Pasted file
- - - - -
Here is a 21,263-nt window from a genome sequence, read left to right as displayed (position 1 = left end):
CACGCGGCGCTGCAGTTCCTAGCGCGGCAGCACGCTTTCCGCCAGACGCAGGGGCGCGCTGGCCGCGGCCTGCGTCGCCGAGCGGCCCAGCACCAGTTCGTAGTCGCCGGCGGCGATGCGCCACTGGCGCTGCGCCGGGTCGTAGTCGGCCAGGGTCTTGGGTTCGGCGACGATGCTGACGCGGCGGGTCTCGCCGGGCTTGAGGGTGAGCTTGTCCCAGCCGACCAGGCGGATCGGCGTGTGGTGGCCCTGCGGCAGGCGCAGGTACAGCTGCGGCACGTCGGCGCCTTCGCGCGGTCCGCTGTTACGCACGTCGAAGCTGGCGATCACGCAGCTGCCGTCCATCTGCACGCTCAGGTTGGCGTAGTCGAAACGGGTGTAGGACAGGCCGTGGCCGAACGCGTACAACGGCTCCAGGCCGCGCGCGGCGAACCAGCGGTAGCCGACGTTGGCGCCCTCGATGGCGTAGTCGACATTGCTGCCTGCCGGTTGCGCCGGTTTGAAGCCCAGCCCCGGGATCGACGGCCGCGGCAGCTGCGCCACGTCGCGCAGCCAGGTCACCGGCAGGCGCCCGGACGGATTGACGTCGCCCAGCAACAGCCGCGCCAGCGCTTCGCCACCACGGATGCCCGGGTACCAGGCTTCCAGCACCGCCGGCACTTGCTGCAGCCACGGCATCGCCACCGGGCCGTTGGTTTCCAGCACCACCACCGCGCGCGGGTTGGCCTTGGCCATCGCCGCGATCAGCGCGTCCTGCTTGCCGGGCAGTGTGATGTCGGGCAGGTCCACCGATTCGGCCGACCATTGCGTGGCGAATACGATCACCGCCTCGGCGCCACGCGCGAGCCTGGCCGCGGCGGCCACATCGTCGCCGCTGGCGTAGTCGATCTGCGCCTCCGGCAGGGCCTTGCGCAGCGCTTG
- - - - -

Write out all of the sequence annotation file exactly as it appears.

Here is a 21,263-nt window from a genome sequence, read left to right as displayed (position 1 = left end):
CACGCGGCGCTGCAGTTCCTAGCGCGGCAGCACGCTTTCCGCCAGACGCAGGGGCGCGCTGGCCGCGGCCTGCGTCGCCGAGCGGCCCAGCACCAGTTCGTAGTCGCCGGCGGCGATGCGCCACTGGCGCTGCGCCGGGTCGTAGTCGGCCAGGGTCTTGGGTTCGGCGACGATGCTGACGCGGCGGGTCTCGCCGGGCTTGAGGGTGAGCTTGTCCCAGCCGACCAGGCGGATCGGCGTGTGGTGGCCCTGCGGCAGGCGCAGGTACAGCTGCGGCACGTCGGCGCCTTCGCGCGGTCCGCTGTTACGCACGTCGAAGCTGGCGATCACGCAGCTGCCGTCCATCTGCACGCTCAGGTTGGCGTAGTCGAAACGGGTGTAGGACAGGCCGTGGCCGAACGCGTACAACGGCTCCAGGCCGCGCGCGGCGAACCAGCGGTAGCCGACGTTGGCGCCCTCGATGGCGTAGTCGACATTGCTGCCTGCCGGTTGCGCCGGTTTGAAGCCCAGCCCCGGGATCGACGGCCGCGGCAGCTGCGCCACGTCGCGCAGCCAGGTCACCGGCAGGCGCCCGGACGGATTGACGTCGCCCAGCAACAGCCGCGCCAGCGCTTCGCCACCACGGATGCCCGGGTACCAGGCTTCCAGCACCGCCGGCACTTGCTGCAGCCACGGCATCGCCACCGGGCCGTTGGTTTCCAGCACCACCACCGCGCGCGGGTTGGCCTTGGCCATCGCCGCGATCAGCGCGTCCTGCTTGCCGGGCAGTGTGATGTCGGGCAGGTCCACCGATTCGGCCGACCATTGCGTGGCGAATACGATCACCGCCTCGGCGCCACGCGCGAGCCTGGCCGCGGCGGCCACATCGTCGCCGCTGGCGTAGTCGATCTGCGCCTCCGGCAGGGCCTTGCGCAGCGCTTG